We’ve been wanting to get a new desktop for quite some time, as our ol’ Dell has been increasingly slowing down and showing its 8-year age. Add in our new love of the digital homelife — photos, music, videos, etc — and the urgency was getting high. So, on Sunday eve, we broke down and took the plunge on a new desktop, justifying it as a stimulus package for the economy. ‘Tis a small thing, but if the markets start recovering this week you’ll know who to thank.
Once we made the decision to upgrade, the question naturally became what computer to get. And, in my case, that question boiled down to whether I should get one pre-built or buy all the various computer bits and build it myself. While pre-built is a lot easier, a build-it-yourself job tends to result in more bang for the buck — and better quality components overall — plus it ought to be a lot of fun. So that was my first impulse.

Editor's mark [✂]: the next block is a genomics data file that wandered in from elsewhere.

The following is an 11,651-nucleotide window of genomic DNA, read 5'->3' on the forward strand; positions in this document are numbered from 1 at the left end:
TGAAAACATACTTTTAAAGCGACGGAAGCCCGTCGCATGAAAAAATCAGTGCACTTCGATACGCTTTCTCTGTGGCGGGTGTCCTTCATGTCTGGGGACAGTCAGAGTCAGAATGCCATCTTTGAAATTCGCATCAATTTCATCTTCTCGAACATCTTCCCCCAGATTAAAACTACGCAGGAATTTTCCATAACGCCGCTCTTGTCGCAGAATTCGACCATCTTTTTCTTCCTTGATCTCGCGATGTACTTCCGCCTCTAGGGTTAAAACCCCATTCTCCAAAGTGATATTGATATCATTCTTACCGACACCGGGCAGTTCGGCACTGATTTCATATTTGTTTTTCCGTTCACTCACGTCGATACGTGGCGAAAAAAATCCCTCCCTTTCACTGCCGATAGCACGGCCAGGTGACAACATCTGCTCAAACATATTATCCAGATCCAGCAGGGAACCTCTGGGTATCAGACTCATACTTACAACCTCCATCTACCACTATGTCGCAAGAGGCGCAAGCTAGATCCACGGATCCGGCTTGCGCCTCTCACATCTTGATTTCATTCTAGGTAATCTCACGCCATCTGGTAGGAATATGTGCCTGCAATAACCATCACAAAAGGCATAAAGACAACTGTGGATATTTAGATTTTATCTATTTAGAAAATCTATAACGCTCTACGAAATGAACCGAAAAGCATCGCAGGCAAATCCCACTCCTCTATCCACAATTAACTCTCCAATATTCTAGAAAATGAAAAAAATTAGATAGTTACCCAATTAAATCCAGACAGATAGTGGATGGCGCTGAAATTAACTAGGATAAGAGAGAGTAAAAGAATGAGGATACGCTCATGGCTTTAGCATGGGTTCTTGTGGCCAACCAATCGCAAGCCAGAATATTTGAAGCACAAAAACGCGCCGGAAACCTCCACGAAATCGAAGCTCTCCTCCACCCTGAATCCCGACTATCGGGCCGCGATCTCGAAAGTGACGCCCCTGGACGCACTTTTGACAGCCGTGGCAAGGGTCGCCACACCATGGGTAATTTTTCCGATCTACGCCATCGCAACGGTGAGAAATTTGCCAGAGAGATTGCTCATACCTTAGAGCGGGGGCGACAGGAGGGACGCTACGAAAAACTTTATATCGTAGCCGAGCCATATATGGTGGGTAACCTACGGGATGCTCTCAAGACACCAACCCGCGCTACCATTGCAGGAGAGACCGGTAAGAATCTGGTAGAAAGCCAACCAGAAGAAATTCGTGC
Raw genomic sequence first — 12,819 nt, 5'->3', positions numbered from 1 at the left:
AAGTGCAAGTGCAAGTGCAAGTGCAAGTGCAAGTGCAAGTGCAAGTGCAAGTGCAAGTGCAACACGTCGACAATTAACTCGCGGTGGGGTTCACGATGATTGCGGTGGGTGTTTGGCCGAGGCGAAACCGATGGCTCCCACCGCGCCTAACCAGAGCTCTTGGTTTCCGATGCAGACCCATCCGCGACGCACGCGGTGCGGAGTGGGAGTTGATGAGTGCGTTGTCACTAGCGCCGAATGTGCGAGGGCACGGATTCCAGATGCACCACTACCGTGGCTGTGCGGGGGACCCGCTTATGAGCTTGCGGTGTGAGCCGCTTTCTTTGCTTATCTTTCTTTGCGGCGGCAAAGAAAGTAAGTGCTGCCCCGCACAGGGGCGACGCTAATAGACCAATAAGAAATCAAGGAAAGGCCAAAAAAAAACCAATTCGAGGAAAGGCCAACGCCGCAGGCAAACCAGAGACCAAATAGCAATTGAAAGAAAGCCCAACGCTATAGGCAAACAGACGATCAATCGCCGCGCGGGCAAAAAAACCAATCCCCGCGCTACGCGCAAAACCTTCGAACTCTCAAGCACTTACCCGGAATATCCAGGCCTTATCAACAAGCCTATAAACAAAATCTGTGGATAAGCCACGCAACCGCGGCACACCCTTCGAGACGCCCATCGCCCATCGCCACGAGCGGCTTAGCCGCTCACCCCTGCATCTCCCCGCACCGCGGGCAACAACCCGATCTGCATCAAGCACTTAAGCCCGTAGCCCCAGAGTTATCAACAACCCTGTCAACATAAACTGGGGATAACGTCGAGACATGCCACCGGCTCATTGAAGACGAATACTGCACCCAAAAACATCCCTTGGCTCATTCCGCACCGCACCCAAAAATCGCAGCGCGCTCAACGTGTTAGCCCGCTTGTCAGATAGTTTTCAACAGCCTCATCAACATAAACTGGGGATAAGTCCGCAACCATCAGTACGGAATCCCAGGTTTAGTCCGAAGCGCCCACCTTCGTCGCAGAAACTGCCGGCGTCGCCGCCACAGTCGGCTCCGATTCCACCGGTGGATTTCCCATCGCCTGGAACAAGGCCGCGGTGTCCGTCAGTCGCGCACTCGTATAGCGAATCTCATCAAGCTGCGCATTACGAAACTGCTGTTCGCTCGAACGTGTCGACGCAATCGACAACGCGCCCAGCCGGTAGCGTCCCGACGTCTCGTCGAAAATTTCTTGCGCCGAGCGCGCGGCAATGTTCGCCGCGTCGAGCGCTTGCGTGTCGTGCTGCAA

I’ve built a couple computers from scratch in my years, but I confess the last time was as an undergraduate. I was shocked at how much easier a build is these days. Things are much more plug and go than they once were. Not nearly so much jumper judging and what-not, which was a pleasant surprise. It took me a couple days, but eventually I settled on the components and price I was looking for, piecing a little beast together via NewEgg.com. It was awfully tempting.
In the end, though, I opted for a pre-built machine. It’s a bit disappointing — I really love playing with electronics — but in the end the self-built rig wasn’t going to be a lot cheaper, and the time I’d need to devote to the build cannot be spared. Our new computer, therefore, will be an Acer Aspire AX3200-EF9100A (why can’t electronics be more simply named?).
It will be here soon.